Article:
Live

Watch CBSN Live

Index card found in sunken ship helps implicate former Nazi concentration camp guard living in Tennessee

Ex-Nazi guard deported

MEMPHIS, Tenn. — The U.S. government said Thursday that it is deporting a 94-year-old German ex-Nazi who has been in the United States for decades after information was found in a sunken ship, implicating him as a concentration camp guard. An immigration judge ordered Friedrich Karl Berger's deportation on Feb. 28 after a two-day trial in Memphis, authorities said.

The Washington Post reported that the Justice Department traced Berger's Nazi service to an index card that was found in a sunken ship years after it was mistakenly bombed by the British Royal Air Force in May 1945. The card apparently documented Berger's work at the Neuengamme concentration camp system.

"What are the odds, you know, of that card having survived . . . and making it to us decades later?" Justice Department prosecutor Eli Rosenbaum told the newspaper.

It's unclear when he will be removed. Berger, who's been living in Tennessee, has 30 days to appeal the ruling.

WWII Germany Concentration Camps
Flags are lowered before 22 discs placed in the ground of a memorial shrine which was dedicated in Hamburg on Nov. 7, 1965 on the site of the former Neuengamme Nazi concentration camp where 50,000 prisoners of 22 countries died. Helmuth Lohmann / AP

The government says Berger was an armed guard at a concentration camp near Meppen, Germany, in 1945.  Berger, who was reached by phone by The Washington Post, said he did not carry a weapon and said the court's conclusions about his work at the camp were based on "lies."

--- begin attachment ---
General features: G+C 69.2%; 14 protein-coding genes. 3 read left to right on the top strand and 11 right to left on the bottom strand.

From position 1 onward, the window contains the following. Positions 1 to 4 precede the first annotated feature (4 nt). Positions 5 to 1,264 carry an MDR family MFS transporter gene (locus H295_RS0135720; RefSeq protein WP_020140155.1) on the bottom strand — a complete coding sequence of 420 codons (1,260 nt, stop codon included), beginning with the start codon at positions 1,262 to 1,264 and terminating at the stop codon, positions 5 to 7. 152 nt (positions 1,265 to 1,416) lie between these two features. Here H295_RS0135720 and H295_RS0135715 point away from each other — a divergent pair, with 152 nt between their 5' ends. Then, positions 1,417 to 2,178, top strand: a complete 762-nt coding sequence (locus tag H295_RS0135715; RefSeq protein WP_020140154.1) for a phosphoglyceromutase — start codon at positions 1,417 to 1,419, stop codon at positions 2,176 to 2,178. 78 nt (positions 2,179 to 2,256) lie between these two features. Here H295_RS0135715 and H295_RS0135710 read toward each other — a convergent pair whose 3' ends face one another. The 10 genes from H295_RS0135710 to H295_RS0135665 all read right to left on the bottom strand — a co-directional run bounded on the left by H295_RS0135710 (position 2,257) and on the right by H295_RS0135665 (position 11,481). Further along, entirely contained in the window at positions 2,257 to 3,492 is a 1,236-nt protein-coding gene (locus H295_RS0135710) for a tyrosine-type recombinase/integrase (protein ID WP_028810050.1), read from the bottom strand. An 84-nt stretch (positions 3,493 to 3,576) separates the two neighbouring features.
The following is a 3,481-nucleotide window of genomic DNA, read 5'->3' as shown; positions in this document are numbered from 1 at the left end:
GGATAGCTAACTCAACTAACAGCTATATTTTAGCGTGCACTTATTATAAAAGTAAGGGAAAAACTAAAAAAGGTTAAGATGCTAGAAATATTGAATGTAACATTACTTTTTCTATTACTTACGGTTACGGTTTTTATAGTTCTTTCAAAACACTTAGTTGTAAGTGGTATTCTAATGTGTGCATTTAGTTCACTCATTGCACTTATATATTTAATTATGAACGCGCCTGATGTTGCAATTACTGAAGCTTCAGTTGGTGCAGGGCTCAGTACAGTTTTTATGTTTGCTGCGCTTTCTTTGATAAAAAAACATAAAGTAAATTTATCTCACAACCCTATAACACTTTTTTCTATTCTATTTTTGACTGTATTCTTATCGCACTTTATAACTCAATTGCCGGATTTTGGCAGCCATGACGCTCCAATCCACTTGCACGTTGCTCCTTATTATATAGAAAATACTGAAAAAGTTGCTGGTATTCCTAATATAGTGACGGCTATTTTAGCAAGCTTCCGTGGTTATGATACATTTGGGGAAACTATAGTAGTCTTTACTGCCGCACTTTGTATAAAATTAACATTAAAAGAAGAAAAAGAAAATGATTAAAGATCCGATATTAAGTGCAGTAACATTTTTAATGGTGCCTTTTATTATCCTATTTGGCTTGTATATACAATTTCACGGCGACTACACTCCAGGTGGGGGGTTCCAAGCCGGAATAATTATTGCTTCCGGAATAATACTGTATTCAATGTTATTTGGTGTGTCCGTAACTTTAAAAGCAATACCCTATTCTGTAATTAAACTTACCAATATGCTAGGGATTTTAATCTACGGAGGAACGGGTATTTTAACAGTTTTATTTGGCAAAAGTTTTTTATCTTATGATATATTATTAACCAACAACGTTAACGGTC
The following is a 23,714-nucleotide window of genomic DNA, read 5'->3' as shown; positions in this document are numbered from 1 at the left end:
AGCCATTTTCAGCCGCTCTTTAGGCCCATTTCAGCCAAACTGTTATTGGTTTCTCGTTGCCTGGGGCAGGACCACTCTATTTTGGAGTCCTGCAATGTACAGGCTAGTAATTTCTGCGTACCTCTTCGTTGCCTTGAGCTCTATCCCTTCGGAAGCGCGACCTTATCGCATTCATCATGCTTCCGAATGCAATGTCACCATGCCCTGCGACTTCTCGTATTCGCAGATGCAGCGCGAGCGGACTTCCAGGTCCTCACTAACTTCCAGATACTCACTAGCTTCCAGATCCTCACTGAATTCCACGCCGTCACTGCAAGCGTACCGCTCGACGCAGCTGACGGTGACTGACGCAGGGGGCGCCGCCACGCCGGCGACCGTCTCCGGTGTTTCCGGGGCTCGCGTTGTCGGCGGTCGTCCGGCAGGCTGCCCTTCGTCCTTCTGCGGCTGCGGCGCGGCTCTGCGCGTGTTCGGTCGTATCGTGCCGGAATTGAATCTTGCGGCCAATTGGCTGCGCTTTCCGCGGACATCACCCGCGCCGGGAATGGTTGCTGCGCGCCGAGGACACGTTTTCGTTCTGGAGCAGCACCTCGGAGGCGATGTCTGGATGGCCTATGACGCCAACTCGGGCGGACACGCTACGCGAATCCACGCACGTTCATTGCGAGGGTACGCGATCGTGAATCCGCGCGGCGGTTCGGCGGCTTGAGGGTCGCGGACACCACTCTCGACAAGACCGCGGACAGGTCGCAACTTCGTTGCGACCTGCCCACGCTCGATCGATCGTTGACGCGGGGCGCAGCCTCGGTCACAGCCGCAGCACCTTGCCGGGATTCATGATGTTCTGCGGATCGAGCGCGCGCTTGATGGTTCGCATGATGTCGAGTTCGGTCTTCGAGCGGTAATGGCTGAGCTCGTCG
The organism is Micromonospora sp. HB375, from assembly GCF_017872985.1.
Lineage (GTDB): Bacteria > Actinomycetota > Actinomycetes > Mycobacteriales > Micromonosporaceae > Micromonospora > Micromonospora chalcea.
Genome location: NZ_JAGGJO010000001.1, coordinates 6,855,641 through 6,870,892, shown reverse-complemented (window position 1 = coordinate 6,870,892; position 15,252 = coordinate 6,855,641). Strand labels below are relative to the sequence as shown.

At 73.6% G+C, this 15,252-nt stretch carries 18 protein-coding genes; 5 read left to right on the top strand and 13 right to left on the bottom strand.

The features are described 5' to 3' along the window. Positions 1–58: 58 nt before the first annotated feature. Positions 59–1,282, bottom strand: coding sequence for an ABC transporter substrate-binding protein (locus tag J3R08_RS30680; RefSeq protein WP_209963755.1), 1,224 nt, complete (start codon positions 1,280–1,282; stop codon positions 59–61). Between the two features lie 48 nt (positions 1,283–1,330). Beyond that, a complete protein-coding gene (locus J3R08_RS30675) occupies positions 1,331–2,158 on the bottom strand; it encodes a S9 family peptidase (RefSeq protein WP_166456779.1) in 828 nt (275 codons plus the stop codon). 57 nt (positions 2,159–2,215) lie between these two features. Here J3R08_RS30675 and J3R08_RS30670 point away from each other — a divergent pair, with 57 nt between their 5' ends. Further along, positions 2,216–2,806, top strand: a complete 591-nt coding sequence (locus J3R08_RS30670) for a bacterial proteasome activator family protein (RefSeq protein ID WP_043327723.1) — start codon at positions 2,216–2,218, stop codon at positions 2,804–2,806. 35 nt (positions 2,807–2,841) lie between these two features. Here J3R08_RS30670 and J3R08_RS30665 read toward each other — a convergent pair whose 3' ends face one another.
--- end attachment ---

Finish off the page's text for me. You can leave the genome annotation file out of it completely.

The immigration judge found that the prisoners Berger guarded were held in atrocious conditions and were exploited for forced labor. Berger also was accused of guarding prisoners during a forced evacuation to a main camp that took two weeks and left 70 prisoners dead as they traveled in inhumane conditions, according to two government news releases.

Berger acknowledged that he never requested a transfer from the concentration camp guard service and that he still gets a pension from Germany. He has been living in the U.S. since 1959.

CBS affiliate WREG-TV reports that Berger said to this day he still receives a pension from Germany for his work, "including his wartime service."

The U.S. Department of Justice's Human Rights and Special Prosecutions unit launched an investigation into Berger in 2017. The Immigration and Customs Enforcement's Human Rights Violators and War Crimes Center also investigated.

In August 2018, American authorities deported a 95-year-old former Nazi concentration camp guard who had lived quietly in New York City for decades. The man died in Germany about five months later. 

View CBS News In
CBS News App Open
Chrome Safari Continue